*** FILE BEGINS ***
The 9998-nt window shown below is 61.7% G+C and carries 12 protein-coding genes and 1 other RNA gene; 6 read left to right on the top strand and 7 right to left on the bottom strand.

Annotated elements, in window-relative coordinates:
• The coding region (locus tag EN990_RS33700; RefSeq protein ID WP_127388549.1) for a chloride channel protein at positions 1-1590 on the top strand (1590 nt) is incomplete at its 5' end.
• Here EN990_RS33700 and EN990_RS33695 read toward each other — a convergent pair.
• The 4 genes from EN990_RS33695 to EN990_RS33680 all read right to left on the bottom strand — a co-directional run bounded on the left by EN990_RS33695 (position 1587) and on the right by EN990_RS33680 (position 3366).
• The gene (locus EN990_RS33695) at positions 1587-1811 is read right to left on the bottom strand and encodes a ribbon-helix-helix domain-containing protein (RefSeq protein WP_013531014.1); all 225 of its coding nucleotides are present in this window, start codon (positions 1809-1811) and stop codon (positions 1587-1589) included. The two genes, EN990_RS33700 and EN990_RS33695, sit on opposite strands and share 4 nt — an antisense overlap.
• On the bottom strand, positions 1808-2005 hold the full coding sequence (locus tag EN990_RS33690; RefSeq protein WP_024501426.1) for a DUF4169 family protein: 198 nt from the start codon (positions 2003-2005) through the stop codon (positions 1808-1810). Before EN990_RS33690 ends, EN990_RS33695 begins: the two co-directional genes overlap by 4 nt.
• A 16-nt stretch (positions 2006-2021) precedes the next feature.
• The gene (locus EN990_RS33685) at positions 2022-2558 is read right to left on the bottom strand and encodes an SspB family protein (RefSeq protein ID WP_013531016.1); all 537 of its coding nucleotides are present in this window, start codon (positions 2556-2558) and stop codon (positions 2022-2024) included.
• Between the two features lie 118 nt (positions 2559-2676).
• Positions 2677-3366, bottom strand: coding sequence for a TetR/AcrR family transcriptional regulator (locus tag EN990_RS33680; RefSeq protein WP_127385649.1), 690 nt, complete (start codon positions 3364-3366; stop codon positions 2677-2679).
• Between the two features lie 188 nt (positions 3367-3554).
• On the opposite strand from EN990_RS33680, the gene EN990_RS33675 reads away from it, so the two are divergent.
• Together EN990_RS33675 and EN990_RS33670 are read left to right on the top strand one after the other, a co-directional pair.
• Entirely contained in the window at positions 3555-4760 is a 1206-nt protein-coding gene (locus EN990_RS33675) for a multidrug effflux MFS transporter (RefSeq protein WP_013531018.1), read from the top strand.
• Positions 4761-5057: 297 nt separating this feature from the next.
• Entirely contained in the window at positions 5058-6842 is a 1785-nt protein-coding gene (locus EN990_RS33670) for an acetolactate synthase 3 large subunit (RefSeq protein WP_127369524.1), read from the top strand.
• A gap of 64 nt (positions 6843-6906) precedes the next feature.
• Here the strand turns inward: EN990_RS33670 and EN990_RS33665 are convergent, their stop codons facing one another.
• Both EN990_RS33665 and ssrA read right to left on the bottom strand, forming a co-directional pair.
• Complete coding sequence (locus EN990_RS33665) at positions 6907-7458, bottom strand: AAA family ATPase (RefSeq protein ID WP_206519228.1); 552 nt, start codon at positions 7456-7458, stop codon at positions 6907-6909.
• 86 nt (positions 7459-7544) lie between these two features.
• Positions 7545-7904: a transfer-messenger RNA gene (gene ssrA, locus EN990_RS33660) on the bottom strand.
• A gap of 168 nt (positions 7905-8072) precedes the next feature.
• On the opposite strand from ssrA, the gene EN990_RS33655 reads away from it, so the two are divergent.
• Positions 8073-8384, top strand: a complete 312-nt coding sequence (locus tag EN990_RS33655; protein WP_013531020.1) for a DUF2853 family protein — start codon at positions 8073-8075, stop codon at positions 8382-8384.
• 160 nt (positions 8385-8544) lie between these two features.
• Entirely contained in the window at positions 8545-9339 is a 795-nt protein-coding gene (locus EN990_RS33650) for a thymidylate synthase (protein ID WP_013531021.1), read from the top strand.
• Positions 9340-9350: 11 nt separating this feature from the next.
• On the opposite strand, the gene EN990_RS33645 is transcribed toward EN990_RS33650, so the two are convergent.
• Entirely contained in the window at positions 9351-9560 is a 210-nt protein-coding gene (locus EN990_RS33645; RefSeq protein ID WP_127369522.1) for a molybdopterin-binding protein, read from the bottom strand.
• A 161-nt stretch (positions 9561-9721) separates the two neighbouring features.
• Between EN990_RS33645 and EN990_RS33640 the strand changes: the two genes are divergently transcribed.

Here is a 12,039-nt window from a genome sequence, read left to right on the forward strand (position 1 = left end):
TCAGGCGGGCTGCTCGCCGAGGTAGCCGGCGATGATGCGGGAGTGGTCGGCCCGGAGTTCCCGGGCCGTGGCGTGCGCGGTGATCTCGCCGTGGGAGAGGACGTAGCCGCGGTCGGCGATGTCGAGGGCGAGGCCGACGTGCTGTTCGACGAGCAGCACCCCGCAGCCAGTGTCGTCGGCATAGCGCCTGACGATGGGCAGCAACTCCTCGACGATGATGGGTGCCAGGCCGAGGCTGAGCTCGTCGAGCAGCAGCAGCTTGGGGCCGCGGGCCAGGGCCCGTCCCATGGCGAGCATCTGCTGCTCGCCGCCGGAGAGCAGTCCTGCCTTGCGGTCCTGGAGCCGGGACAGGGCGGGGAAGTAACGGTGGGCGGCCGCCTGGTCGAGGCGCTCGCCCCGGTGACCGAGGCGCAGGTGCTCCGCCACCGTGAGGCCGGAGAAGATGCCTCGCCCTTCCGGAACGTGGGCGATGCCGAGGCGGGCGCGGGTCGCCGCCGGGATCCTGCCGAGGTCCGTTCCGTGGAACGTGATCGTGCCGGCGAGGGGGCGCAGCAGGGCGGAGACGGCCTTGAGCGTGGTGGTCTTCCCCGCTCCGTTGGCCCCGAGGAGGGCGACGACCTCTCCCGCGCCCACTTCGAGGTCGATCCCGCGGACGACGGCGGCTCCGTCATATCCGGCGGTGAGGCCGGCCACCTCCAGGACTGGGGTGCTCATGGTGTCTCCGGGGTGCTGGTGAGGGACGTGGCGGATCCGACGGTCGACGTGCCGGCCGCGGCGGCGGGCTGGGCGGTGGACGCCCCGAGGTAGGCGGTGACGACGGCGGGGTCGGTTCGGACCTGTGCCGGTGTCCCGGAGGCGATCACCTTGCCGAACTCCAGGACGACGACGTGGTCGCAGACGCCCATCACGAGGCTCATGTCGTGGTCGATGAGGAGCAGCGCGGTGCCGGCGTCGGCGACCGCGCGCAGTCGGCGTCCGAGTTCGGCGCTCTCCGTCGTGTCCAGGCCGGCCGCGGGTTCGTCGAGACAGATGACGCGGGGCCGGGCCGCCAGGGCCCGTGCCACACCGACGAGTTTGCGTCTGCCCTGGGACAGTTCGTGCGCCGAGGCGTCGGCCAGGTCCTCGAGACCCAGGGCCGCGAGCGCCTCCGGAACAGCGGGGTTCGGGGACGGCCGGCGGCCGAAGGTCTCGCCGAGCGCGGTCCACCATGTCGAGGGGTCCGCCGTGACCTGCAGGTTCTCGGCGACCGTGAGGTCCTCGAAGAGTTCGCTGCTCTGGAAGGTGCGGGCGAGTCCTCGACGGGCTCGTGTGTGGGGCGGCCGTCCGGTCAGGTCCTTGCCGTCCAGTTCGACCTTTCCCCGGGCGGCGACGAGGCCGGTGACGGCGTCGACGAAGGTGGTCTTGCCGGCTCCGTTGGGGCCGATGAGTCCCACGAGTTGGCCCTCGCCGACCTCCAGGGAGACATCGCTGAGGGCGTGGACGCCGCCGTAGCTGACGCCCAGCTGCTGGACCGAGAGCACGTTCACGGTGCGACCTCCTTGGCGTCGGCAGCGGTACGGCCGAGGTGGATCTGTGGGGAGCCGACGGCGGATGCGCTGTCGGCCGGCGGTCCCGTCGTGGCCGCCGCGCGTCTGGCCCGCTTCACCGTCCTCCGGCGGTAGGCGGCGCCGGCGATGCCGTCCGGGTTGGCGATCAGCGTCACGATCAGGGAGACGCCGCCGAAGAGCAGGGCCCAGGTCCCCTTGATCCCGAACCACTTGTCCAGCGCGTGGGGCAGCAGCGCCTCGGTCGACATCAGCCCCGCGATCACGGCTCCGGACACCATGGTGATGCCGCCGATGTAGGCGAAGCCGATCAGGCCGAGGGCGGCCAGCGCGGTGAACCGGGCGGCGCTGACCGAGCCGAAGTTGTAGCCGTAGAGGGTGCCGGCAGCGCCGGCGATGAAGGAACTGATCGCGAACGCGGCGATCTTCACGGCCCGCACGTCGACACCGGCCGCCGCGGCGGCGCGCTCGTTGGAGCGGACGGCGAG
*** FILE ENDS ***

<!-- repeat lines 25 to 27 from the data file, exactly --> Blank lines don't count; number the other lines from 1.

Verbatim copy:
• On the opposite strand from ssrA, the gene EN990_RS33655 reads away from it, so the two are divergent.
• Positions 8073-8384, top strand: a complete 312-nt coding sequence (locus tag EN990_RS33655; protein WP_013531020.1) for a DUF2853 family protein — start codon at positions 8073-8075, stop codon at positions 8382-8384.
• 160 nt (positions 8385-8544) lie between these two features.